The Epistemology of Post-Fundamentalism

A friend of mine, formerly a devout Christian who is now an atheist (and, unfortunately, a rather bitter and cynical one at that), wrote this to me recently:

I got into religion as a literal believer, and I became disappointed when I discovered that I was repeatedly lied to (the earth is not 6000 years old, for instance, and now I suspect that Jesus is not God in the flesh, any more than anyone else is anyway).


I understand his feeling of being lied to. But I am reminded of Meister Eckhart, who defended himself against charges of heresy by saying, “I am able to be in error, but I cannot be a heretic, for the first belongs to the intellect, the second to the will.” So, did my friend’s teachers lie to him in the sense of willfully deceiving him, or did they merely pass on the contours of their own limited and erroneous beliefs, which eventually led him to concluding that he had been deceived, once he had amassed enough data that challenged their religious worldview?

I think the latter is the more likely scenario, but either way, the result is the same: a man, disillusioned and angry, when he considers alternative ideas and decides that those who had taught him must have been unethical because they themselves had not sufficiently considered — let alone presented to their students — these conflicting worldviews.

I suspect this righteous anger at “having been lied to” might be fueling many of the militant atheists in our society. I think it represents an interesting inversion of the fundamentalist mind: fundamentalists often anchor their theology in a strong demonology that not only asserts the literal existence of a Satan, but argues that Satan is in the business of deceiving human beings — and that souls will be lost merely for being deceived (don’t believe me? Pick up a Chick tract and read it. That’s a common theme of Jack Chick’s). In the scary-clown funhouse of ultra-conservative Christianity, gullibility is a mortal sin.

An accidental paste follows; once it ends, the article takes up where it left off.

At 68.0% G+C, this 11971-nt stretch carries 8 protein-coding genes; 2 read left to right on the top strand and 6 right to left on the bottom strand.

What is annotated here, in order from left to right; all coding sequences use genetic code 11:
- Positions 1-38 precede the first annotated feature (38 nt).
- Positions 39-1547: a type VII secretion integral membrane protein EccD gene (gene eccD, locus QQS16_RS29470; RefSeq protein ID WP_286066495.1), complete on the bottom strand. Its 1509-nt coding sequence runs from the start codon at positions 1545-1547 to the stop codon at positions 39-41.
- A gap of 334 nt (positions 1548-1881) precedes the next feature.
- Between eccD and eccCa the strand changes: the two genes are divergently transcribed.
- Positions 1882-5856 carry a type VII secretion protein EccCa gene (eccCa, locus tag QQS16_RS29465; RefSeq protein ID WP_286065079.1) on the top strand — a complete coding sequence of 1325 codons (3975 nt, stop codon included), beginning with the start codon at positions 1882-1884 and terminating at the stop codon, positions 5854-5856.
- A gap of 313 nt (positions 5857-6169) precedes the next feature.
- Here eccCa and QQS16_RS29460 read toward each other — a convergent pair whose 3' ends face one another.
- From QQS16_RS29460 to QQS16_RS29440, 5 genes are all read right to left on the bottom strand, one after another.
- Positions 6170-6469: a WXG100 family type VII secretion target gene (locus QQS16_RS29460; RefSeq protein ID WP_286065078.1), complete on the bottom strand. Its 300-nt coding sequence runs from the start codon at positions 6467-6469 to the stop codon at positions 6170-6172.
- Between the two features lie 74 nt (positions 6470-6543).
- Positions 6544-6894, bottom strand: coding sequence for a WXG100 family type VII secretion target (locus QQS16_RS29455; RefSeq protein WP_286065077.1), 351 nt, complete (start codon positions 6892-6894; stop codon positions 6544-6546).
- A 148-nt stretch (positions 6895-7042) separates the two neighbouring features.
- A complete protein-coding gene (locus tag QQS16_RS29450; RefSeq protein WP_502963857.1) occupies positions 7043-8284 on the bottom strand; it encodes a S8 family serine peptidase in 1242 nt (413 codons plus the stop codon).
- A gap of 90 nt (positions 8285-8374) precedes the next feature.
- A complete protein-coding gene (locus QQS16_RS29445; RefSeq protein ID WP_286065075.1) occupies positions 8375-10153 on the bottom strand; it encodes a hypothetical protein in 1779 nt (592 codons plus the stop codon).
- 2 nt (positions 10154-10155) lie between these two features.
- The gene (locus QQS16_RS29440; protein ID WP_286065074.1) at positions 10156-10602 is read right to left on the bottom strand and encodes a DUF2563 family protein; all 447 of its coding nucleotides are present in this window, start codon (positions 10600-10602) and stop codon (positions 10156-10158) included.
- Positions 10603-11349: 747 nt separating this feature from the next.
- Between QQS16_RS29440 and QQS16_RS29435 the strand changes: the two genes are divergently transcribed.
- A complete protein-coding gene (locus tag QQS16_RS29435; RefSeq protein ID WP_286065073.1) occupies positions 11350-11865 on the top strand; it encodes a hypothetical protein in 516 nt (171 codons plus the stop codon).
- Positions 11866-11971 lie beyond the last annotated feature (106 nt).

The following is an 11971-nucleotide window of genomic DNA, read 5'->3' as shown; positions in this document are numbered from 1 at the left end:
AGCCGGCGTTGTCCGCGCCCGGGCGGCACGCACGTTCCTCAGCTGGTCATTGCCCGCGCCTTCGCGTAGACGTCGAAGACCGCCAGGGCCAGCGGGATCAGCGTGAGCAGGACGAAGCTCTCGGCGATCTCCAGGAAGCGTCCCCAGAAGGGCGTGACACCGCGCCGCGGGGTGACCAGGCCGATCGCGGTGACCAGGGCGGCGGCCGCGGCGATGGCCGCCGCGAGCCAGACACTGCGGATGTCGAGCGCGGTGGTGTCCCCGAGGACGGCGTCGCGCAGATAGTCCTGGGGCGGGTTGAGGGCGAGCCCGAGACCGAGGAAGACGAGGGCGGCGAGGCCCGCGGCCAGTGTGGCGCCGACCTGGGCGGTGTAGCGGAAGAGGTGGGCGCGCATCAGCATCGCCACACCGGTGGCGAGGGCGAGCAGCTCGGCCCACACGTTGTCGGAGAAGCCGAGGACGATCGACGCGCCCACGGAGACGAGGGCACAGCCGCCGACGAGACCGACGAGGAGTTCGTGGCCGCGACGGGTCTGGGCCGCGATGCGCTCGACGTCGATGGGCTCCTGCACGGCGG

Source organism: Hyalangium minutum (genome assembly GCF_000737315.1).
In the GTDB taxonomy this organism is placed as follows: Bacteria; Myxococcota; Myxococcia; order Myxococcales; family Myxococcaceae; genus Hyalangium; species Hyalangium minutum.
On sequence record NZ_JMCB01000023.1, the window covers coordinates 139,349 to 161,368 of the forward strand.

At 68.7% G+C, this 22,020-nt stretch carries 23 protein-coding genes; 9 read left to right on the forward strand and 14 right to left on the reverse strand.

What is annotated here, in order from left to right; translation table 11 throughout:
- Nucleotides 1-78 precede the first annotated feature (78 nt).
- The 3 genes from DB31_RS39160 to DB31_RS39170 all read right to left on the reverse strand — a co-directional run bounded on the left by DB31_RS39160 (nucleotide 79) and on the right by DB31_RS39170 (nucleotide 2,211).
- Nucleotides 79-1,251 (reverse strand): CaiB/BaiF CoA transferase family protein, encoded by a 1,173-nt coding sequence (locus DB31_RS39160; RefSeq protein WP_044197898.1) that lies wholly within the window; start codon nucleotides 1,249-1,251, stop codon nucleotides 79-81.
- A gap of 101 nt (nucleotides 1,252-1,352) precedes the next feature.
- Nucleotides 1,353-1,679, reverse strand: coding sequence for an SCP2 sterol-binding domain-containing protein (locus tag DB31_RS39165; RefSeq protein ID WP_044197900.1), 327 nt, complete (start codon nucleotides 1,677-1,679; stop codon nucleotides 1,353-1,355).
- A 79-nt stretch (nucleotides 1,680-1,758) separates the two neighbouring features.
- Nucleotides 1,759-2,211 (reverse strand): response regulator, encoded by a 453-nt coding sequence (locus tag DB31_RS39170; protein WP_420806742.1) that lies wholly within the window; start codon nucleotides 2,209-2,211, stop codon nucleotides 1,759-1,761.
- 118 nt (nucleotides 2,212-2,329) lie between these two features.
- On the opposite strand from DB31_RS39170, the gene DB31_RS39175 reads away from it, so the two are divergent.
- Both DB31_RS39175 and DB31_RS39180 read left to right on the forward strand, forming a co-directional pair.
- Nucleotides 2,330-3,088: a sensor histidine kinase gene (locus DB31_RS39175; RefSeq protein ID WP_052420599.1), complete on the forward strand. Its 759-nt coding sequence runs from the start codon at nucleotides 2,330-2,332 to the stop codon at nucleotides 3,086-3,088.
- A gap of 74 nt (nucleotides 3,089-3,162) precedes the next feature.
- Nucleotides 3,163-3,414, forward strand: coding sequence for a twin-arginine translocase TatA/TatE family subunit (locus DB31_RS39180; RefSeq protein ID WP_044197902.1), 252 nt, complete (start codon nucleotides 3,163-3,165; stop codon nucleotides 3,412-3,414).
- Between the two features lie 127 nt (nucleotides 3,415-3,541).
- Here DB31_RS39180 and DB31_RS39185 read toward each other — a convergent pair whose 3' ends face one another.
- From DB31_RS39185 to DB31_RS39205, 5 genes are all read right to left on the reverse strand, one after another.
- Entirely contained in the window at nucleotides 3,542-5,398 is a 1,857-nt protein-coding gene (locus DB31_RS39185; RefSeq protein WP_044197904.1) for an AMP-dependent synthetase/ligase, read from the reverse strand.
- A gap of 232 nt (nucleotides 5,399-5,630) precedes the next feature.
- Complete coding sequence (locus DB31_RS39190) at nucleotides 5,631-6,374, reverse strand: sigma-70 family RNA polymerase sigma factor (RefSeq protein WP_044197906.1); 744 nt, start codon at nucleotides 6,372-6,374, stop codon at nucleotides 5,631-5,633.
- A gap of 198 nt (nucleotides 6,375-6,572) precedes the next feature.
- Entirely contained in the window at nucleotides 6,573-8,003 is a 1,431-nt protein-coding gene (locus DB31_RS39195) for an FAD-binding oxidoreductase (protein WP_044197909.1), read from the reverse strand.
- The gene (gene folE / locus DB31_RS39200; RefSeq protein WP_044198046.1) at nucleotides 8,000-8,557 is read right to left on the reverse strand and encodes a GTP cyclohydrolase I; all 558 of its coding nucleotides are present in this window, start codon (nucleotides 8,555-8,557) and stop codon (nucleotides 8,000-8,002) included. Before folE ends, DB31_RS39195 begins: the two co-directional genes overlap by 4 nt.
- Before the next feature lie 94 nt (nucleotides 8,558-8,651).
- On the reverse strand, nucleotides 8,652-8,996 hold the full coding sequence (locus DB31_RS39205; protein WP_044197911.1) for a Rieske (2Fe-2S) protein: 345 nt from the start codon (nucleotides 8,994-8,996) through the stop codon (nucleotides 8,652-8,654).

Somebody once quipped that the god of an old religion becomes the devil of a new religion, and perhaps this is the dynamic at work here. Having been taught that evil is particularly bound up with deception, the person who leaves literal religion might conclude that, because he was deceived by his religion, that it is in fact evil — and so my friend does not say he was “misled” but that he was “lied to.” Bamboozled by the Bible-thumpers; conned by the Christians.

Twenty years ago I thought that goddess religion was the archetypal spirituality of our times. These days, however, I think that distinction goes rather to militant atheism. Jim Marion, following the ideas of Ken Wilber, writes about ” the death of the mythic God,” which of course is an echo of the radical “God is dead” theology that emerged in the 1960s, following the writings of Nietzche. We are all called to surrender God-as-Santa Claus, or, for that matter, God-as-enraged-father-figure. Those of us who insist on holding on to our childish images of God collapse into fundamentalism. Many others will let go of these immature God-images, but only by rejecting the Divine Mystery altogether, retreating into a kind of anti-religious scientific positivism that has its own internal logical coherency but, as far as I can tell, seems to be consumed with bitterness and anger. When it comes to emotional tonality, Richard Dawkins has more in common with Jack Chick than he’d like to admit.